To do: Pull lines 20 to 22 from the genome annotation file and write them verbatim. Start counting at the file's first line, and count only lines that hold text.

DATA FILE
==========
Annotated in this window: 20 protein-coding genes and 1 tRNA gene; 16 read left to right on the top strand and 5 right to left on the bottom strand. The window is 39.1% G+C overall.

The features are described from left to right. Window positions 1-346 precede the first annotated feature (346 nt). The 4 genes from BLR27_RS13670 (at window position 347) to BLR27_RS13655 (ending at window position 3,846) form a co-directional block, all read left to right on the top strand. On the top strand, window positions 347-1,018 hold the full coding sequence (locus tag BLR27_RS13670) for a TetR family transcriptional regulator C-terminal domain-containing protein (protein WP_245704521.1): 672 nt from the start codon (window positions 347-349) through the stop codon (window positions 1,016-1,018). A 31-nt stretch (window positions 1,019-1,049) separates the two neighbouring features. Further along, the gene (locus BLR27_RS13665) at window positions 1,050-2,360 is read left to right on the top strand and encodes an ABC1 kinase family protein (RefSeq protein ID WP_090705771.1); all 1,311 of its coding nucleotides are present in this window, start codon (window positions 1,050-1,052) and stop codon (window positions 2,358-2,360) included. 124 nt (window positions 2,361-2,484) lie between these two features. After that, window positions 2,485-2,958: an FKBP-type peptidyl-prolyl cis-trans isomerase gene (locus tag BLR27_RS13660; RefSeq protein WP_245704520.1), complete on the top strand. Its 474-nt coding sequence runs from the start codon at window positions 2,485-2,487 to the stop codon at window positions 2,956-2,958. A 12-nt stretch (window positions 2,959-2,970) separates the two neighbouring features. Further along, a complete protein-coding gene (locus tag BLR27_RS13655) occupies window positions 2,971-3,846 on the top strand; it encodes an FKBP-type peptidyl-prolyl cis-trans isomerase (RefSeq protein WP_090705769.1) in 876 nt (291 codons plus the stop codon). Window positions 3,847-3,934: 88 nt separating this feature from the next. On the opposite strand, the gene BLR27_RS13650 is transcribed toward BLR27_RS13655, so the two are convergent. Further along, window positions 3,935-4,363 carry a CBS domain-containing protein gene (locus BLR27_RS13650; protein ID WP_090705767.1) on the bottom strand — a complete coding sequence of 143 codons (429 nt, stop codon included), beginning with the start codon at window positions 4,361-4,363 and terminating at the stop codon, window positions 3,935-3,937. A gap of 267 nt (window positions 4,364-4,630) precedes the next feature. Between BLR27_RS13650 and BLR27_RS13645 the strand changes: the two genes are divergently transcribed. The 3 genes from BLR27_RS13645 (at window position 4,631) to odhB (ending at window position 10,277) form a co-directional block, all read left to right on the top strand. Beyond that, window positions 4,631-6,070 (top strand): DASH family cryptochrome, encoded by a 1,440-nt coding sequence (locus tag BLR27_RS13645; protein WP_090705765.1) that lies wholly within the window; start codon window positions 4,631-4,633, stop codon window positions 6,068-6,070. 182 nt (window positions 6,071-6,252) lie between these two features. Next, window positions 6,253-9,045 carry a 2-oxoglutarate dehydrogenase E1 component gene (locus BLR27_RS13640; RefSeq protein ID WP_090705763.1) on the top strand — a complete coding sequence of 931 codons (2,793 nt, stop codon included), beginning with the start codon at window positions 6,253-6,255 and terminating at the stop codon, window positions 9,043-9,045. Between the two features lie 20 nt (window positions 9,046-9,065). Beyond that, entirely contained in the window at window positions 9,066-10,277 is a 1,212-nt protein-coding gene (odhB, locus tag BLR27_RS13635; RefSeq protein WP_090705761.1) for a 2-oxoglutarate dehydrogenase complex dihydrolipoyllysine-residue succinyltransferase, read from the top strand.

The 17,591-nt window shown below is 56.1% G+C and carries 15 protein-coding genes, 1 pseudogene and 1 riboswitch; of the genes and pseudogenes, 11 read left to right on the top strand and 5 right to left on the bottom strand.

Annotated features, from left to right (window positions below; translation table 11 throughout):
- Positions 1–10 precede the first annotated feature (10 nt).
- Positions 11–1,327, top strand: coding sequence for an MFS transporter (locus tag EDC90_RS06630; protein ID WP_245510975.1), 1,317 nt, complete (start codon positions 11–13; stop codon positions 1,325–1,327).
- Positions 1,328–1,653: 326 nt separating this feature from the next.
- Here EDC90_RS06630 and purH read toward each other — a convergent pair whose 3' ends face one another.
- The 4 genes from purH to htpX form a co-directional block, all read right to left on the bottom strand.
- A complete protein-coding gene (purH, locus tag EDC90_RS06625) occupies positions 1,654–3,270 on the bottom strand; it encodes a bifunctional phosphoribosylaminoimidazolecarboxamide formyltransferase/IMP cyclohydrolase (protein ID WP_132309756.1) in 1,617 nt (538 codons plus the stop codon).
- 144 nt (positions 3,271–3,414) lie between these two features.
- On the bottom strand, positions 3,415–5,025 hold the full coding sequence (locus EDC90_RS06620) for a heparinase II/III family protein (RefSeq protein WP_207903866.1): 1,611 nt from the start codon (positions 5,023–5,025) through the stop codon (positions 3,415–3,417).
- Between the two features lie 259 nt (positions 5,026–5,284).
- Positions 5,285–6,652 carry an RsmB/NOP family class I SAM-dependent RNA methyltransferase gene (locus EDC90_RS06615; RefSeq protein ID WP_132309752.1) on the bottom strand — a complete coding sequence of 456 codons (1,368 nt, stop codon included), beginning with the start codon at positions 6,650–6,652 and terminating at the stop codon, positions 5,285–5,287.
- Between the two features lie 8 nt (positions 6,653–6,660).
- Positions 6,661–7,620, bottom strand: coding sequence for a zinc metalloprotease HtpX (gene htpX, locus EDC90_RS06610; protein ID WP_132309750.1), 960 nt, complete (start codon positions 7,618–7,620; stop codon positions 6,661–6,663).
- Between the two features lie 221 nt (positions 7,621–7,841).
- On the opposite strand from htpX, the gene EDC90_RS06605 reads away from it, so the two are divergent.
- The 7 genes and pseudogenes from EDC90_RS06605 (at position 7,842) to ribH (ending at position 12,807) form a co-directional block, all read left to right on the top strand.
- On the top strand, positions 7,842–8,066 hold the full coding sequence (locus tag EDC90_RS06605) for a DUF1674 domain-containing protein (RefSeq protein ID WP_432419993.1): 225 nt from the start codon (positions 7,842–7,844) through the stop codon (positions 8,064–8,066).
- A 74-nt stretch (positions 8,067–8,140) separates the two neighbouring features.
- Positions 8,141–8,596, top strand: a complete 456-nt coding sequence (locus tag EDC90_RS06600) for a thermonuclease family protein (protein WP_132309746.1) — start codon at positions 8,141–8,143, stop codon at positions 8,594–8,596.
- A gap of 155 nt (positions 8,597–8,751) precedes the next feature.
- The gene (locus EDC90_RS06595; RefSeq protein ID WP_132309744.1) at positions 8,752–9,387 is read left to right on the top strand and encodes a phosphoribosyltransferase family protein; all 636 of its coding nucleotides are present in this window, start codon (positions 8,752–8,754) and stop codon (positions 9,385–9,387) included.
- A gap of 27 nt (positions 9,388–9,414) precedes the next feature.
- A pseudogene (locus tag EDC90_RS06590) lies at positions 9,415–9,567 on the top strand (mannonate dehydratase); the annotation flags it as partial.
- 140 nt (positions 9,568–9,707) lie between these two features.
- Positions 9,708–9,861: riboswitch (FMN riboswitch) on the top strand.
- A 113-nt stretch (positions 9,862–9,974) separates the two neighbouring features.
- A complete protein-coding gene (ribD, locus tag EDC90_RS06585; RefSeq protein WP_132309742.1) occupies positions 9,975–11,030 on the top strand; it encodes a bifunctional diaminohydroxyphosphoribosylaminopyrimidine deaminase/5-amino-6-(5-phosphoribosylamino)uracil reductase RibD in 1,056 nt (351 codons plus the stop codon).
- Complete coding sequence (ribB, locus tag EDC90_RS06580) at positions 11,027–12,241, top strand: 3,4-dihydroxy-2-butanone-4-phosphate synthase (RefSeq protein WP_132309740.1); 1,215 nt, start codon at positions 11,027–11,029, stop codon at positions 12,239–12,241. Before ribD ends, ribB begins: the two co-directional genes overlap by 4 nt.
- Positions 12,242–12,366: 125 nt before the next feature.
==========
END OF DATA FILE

- On the top strand, positions 7,842–8,066 hold the full coding sequence (locus tag EDC90_RS06605) for a DUF1674 domain-containing protein (RefSeq protein ID WP_432419993.1): 225 nt from the start codon (positions 7,842–7,844) through the stop codon (positions 8,064–8,066).
- A 74-nt stretch (positions 8,067–8,140) separates the two neighbouring features.
- Positions 8,141–8,596, top strand: a complete 456-nt coding sequence (locus tag EDC90_RS06600) for a thermonuclease family protein (protein WP_132309746.1) — start codon at positions 8,141–8,143, stop codon at positions 8,594–8,596.